The pulses emitted at 0.05 second intervals from universal flip flop 150 are fed into one input of a 4 input NAND gate 152, one input of which is held at 1 since it is disconnected. The upper and lower inputs to the NAND gate 152 are similarly held at 1" because of their manner of connection to a TOO SOON or TWO FAST alarm which will stop the count. The output of the NAND'gate 152 is fed into a decade counter J which has a decimal converter so as to provide a -step output. That is, the decade counter J contains a divide-by-IO counter with decimal decoded outputs, each of which constitutes a NOT AND. The output of the NAND gate (represented by the numerals 1 to 10 (or 0) inclusive to the right of the box) giving the decimal equivalent or step output of the count contained in the counter is at zero volts. All other NAND gate outputs will be at binary 1. The counter J advances when the clock input pulse (from NAND gate 152) goes from 1 to 0. The counter J is also reset on a l to 0" transition, and in initial condition at the beginning of the injection cycle step 10 (or 0) is set to 0 while all other steps are placed at l.

The NAND output gates of the counter J each feed into a corresponding inverter, the firstnine steps of which are directed into a reed relay board K. The reed relay board K includes nine Z-bit'NAND gates 201 to 209 inclusive which control respective relays CR1 to CR9 inclusive. The relays themselves are activated by making both NAND gate inputs logic 1"s. That is, the relay which is actuated will have its control NAND output at 0" thereby applying 7 volts across the relay itself. It is to be observed that the stop signal at the end of the measuring cycle is applied to the lower of the NAND relay control inputs by way of the output from inverters 156 or 158, inverter 160 and the high signal output of the NAND gate 104 in the start-stop RS flip flop. Each of the relays in the reed relay board K has a pair of contacts, one set of contacts being operative to control indicator lamps 221 to 232 inclusive (FIG. 4) while the other set acts to add to or substract resistance (FIG. 5) from the RC time T.

The counter J and the relay board K together with the latters resistance incorporating and lamp indicating contacts are set up on a plus-and-minus tolerance basis. The mid-point of the scale is selected to be step 5. That is, if the measured run of the injection stroke causes a tripping of step 5 relay CR 5, this would indicate that the viscosity index is within the range of a shot empirically determined to produce satisfactory molded parts. At this portion of the monitored interval, the center lamp 225 (clear) would light to indicate that the measured period would be at the center of the range 10.02 seconds on the 5 count or 10.01 seconds on the 3 count. Actuation of any one of the first four step relays CR1, CR2, CR3 or CR4 would indicate that the viscosity of the shot being injected was too thin since the monitored time interval would be less than that which was empirically determined to produce perfect parts. Actuation of any one of the relays CR6, CR7, CR8 or CR9 would indicate that the shot being injected at that moment was too viscous since the monitored interval from opening of the relief valve to closing of microswitch LS1 was longer than the prescribed band. In any of the foregoing cases, actuation of the too thin relays CR1 to CR4 or the too viscous relays CR6 to CR9, correction would still be within the capability of the present process control system hence one of the yellow lamps 221 to 224 or 226 to 229 would light, and the appropriate resistance would be incorporated in the R-C timer T whereby the appropriate increments of time would be added or subtracted from the remainder of the high pressure portion of the injection stroke. However, since the correction must be made within the very same injection cycle as the shot being injected, it is necessary to sense the error before the timer T actually times out. Moreover, during those shots in which the viscosity index is determined to be too thin, it is necessary to determine the degree of insufficiency before the normal CR5 band zone has even arrived. Therefore, the period of coincidence must be advanced ahead of the set point by an amount of time corresponding to the four steps preceding the midpoint of step 5. This is accomplished by presetting the divider decades 116 and 118.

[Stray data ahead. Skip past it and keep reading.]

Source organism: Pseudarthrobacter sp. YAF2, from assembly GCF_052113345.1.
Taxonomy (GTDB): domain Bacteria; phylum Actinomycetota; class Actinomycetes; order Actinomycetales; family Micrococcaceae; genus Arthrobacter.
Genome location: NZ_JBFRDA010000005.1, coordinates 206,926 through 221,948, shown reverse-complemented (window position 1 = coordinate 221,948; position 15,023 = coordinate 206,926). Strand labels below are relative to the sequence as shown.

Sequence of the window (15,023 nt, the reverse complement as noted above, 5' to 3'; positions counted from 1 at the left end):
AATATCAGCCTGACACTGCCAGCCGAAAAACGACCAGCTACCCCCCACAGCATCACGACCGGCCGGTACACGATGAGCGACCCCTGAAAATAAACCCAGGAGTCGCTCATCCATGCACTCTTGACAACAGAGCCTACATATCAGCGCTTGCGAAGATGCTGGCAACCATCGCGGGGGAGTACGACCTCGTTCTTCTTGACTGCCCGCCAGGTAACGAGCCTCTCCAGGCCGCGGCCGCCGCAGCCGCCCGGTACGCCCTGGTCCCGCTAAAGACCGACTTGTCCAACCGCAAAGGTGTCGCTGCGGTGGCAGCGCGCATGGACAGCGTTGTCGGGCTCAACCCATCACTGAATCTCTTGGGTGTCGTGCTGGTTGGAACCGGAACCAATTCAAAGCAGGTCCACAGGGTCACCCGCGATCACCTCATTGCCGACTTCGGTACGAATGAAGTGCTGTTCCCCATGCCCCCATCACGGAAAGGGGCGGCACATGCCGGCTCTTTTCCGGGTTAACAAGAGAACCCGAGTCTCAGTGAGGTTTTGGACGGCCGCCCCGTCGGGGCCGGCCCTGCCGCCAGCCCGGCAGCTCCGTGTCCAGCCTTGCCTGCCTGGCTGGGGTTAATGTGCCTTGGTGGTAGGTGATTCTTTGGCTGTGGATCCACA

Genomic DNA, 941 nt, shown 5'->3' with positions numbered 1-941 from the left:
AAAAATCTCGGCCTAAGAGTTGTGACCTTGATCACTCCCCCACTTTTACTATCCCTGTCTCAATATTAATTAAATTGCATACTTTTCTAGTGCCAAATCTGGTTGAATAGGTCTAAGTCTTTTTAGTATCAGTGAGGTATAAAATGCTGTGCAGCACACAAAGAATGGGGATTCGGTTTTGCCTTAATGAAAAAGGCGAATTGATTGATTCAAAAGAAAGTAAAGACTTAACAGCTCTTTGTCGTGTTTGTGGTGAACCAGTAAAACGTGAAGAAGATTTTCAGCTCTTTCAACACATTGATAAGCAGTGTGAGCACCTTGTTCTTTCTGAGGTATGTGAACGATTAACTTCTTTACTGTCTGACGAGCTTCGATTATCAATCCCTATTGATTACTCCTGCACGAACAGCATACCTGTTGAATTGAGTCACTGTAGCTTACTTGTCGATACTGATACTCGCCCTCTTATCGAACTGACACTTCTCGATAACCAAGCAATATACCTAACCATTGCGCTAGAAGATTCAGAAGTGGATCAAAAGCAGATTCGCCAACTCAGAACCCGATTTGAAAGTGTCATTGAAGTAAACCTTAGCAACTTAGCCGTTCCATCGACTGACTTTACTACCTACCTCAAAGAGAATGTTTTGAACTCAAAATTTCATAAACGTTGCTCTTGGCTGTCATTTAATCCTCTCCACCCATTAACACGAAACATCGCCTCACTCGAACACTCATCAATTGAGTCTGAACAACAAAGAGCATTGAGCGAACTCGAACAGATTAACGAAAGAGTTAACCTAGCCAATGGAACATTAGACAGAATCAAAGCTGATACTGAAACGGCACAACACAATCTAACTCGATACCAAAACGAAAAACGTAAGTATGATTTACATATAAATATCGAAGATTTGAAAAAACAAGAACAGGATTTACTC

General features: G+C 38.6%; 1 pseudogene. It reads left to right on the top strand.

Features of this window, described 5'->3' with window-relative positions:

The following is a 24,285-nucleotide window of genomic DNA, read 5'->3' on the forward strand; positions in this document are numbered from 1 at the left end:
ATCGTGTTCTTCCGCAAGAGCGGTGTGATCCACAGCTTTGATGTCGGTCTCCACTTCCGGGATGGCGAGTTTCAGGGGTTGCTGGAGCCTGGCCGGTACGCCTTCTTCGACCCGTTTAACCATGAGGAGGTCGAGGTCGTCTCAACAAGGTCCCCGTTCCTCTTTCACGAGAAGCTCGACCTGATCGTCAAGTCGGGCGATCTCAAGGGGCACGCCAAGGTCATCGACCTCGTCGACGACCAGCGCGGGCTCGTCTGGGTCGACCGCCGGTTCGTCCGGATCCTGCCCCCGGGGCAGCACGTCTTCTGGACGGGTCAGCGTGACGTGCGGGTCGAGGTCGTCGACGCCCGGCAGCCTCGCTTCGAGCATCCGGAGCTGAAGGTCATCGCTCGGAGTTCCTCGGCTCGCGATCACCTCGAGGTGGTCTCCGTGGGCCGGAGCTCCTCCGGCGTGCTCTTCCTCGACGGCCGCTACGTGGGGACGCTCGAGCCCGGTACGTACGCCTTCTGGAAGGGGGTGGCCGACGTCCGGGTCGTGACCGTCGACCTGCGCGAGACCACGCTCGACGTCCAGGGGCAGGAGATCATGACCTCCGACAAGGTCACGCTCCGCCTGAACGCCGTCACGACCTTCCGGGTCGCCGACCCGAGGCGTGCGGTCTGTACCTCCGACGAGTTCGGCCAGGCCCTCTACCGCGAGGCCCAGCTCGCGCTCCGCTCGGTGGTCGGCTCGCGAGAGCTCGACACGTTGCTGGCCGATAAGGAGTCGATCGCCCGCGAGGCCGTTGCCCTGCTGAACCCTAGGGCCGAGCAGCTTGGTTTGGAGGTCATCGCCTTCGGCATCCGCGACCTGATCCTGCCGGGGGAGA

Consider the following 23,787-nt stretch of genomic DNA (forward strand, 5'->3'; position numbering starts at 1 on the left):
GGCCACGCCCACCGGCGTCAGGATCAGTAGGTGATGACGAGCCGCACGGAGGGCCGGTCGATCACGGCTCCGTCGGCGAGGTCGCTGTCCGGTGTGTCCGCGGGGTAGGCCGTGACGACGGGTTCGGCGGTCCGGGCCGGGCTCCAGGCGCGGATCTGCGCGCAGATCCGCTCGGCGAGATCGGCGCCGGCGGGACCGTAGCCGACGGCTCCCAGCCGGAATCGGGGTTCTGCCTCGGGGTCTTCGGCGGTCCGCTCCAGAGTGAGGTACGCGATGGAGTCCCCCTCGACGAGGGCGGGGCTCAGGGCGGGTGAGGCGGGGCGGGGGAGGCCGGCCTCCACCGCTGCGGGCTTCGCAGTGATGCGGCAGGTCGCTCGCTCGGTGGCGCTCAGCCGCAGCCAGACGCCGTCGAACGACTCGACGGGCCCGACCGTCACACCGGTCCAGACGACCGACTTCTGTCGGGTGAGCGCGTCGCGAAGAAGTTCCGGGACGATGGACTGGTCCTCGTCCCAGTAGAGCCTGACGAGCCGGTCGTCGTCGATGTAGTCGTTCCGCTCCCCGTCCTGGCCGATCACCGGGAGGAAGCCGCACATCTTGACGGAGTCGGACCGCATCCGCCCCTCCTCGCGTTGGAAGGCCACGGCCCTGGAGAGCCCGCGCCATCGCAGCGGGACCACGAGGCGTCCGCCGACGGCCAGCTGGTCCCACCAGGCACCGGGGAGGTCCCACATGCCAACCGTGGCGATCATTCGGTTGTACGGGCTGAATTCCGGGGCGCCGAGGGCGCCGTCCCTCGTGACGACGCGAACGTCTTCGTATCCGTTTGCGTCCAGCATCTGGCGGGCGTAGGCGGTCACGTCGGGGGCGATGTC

In the 5 count position of the count switch S2, the period to be monitored must be advanced by five steps of 0.05 second each. Accordingly for the five count measurement, the l00ths decade 116 must be preset to 0.05 (binary 1 plus binary 4") and the l0ths decade 118 must be preset to 0.2 (binary 2). Therefore, a ground connection is adapted to be applied to the outputs 1 and 4 in the IOOths decade 116 and to output 2 in the lOths decade 118. The ground is actually made upon triggering of one shot preset multivibrator 113 which is triggered by the output of reset" one shot 112. That is, at start the single pulse output from reset multivibrator 112 pulses the preset multivibrator 113 which emits a single pulse going from 0 to 1" to 0. The preset pulse is applied to 2-input NANDS 162, 164 and 166, each of which has a 1" already ap-. plied to one of its inputs by being disconnected. It is easily seen that a logic 0 is produced at the outputs of each of the NANDS 162, 164 and 166 when preset 113 is triggered. Thus, the decade counters 116 and 118 are preset to 0.25 in count" position and to 0.14 in 3 count" position. It is therefore apparent that the monitored time interval will effect the tripping of comparator H by 25 or 14 seconds before the midpoint" coincidence set point depending upon whether the switch S2 is in 5 count or 3 count position.